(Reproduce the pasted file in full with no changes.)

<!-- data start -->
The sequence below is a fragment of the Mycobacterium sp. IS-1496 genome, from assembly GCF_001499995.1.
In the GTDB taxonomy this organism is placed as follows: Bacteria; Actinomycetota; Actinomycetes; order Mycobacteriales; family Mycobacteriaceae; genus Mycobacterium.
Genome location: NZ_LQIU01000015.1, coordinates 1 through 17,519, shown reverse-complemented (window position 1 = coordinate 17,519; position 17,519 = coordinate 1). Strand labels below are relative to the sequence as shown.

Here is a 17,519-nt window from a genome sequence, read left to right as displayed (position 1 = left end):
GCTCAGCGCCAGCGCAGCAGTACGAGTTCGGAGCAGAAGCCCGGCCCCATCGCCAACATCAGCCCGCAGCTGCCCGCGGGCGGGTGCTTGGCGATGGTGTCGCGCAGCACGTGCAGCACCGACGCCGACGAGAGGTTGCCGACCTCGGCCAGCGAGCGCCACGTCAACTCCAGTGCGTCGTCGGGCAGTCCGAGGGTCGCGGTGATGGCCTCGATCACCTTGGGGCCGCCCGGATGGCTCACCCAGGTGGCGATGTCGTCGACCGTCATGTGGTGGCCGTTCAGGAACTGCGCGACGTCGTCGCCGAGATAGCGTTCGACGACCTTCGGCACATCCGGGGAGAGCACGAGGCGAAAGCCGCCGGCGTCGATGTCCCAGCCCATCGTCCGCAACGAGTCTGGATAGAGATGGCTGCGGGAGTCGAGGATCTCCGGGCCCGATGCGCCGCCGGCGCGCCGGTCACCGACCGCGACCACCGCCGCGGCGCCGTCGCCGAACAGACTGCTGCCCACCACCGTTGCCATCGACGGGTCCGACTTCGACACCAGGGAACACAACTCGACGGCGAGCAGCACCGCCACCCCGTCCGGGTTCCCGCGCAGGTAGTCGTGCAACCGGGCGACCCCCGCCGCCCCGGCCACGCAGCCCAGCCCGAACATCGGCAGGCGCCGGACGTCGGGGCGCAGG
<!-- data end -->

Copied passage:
The sequence below is a fragment of the Mycobacterium sp. IS-1496 genome, from assembly GCF_001499995.1.
In the GTDB taxonomy this organism is placed as follows: Bacteria; Actinomycetota; Actinomycetes; order Mycobacteriales; family Mycobacteriaceae; genus Mycobacterium.
Genome location: NZ_LQIU01000015.1, coordinates 1 through 17,519, shown reverse-complemented (window position 1 = coordinate 17,519; position 17,519 = coordinate 1). Strand labels below are relative to the sequence as shown.

Here is a 17,519-nt window from a genome sequence, read left to right as displayed (position 1 = left end):
GCTCAGCGCCAGCGCAGCAGTACGAGTTCGGAGCAGAAGCCCGGCCCCATCGCCAACATCAGCCCGCAGCTGCCCGCGGGCGGGTGCTTGGCGATGGTGTCGCGCAGCACGTGCAGCACCGACGCCGACGAGAGGTTGCCGACCTCGGCCAGCGAGCGCCACGTCAACTCCAGTGCGTCGTCGGGCAGTCCGAGGGTCGCGGTGATGGCCTCGATCACCTTGGGGCCGCCCGGATGGCTCACCCAGGTGGCGATGTCGTCGACCGTCATGTGGTGGCCGTTCAGGAACTGCGCGACGTCGTCGCCGAGATAGCGTTCGACGACCTTCGGCACATCCGGGGAGAGCACGAGGCGAAAGCCGCCGGCGTCGATGTCCCAGCCCATCGTCCGCAACGAGTCTGGATAGAGATGGCTGCGGGAGTCGAGGATCTCCGGGCCCGATGCGCCGCCGGCGCGCCGGTCACCGACCGCGACCACCGCCGCGGCGCCGTCGCCGAACAGACTGCTGCCCACCACCGTTGCCATCGACGGGTCCGACTTCGACACCAGGGAACACAACTCGACGGCGAGCAGCACCGCCACCCCGTCCGGGTTCCCGCGCAGGTAGTCGTGCAACCGGGCGACCCCCGCCGCCCCGGCCACGCAGCCCAGCCCGAACATCGGCAGGCGCCGGACGTCGGGGCGCAGG